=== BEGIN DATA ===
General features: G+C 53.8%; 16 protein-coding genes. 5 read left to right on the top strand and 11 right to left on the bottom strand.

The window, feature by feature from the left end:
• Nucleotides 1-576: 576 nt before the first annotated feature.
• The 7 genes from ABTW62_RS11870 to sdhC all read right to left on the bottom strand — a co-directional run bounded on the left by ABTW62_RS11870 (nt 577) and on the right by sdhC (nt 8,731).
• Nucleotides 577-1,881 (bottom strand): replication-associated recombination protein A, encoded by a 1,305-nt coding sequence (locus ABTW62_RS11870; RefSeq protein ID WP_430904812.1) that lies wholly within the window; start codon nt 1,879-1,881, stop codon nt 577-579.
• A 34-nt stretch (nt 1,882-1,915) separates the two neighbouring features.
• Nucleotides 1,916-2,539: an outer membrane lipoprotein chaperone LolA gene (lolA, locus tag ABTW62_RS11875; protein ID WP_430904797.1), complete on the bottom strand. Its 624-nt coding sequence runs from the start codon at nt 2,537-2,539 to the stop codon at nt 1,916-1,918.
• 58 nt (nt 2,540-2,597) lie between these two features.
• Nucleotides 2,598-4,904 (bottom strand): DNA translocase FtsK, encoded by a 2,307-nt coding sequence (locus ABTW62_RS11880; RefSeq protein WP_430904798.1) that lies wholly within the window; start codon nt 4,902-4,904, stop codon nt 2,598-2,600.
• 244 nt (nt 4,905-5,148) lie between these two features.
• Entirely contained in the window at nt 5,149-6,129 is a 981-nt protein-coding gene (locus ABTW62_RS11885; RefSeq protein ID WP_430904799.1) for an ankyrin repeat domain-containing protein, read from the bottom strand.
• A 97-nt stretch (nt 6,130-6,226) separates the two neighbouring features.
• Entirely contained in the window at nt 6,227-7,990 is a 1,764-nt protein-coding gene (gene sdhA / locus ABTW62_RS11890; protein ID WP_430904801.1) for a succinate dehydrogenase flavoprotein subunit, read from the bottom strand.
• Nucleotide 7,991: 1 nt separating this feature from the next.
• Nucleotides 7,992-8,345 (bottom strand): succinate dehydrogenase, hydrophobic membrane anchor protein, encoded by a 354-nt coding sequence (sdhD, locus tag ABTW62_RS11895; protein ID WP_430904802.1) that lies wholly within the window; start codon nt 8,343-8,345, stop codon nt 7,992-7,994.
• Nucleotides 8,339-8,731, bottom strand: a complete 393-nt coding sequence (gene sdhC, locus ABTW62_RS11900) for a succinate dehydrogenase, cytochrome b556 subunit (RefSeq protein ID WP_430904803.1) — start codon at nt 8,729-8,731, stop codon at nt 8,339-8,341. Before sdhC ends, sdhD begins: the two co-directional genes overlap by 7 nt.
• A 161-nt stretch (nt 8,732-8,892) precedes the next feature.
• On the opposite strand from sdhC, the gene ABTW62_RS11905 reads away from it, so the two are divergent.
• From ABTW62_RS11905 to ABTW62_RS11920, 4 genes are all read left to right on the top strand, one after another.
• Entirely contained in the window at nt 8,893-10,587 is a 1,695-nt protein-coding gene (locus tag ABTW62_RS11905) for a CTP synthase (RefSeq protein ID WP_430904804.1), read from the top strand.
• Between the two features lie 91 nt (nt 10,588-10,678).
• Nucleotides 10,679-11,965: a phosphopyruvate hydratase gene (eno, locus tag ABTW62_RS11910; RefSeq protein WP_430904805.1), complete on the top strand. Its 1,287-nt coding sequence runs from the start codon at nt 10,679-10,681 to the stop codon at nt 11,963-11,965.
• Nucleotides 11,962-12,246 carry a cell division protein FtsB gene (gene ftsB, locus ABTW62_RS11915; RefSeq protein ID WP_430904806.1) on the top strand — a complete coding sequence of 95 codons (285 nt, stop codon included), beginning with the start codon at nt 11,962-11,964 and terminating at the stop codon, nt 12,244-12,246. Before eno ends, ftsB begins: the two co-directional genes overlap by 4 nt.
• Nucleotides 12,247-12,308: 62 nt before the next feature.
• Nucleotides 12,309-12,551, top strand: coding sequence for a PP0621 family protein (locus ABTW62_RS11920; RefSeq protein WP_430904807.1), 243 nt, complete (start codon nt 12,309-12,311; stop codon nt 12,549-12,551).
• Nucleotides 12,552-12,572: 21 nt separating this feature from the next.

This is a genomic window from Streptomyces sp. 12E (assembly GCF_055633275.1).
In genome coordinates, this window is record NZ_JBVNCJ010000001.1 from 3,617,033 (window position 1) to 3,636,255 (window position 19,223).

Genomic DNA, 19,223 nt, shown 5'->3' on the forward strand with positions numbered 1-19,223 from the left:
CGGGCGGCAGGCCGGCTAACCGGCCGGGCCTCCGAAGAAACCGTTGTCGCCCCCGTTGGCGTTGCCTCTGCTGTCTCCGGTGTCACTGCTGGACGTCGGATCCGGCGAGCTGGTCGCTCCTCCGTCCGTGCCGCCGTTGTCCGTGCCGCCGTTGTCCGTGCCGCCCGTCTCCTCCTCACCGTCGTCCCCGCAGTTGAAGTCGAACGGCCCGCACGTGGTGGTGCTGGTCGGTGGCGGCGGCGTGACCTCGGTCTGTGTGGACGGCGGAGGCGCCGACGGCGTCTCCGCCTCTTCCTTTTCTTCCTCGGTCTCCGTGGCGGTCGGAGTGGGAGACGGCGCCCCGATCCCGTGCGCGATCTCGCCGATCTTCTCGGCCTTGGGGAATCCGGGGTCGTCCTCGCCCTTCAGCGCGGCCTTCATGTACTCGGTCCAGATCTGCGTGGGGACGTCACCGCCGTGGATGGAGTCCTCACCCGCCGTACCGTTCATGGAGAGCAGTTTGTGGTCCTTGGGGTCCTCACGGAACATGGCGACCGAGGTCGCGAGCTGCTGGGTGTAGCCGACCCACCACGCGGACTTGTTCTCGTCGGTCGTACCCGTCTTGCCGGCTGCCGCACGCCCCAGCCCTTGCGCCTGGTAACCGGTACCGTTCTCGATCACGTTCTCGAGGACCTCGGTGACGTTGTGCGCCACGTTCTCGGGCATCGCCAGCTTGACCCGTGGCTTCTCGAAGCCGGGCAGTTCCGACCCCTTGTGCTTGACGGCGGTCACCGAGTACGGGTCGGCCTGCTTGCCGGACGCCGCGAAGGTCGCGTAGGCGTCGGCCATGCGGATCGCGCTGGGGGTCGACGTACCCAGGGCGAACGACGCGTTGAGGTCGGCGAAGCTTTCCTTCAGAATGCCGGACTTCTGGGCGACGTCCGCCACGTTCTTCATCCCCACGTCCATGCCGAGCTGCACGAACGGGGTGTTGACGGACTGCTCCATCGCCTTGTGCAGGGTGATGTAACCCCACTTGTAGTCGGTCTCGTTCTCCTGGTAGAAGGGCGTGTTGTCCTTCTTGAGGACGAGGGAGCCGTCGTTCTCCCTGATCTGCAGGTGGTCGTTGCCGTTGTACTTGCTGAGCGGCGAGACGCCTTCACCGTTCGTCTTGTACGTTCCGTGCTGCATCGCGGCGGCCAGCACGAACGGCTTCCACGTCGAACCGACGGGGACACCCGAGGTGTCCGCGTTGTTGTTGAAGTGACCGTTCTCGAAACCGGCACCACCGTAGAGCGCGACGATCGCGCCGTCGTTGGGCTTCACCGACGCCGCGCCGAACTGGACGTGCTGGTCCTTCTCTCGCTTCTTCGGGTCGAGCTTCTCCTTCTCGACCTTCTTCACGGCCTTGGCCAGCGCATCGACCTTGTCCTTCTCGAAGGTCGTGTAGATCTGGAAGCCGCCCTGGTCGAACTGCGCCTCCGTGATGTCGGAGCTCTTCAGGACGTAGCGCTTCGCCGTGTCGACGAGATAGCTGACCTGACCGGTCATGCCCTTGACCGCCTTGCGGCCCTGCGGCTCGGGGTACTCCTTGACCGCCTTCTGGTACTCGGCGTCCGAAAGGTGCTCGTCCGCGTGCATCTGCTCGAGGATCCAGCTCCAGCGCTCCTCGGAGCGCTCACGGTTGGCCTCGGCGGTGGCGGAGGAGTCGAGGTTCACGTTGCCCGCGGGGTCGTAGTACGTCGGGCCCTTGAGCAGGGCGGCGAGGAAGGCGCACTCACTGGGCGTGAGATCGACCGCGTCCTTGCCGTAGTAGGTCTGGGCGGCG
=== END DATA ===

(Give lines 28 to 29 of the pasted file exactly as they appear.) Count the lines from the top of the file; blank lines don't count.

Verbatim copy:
In genome coordinates, this window is record NZ_JBVNCJ010000001.1 from 3,617,033 (window position 1) to 3,636,255 (window position 19,223).

Genomic DNA, 19,223 nt, shown 5'->3' on the forward strand with positions numbered 1-19,223 from the left: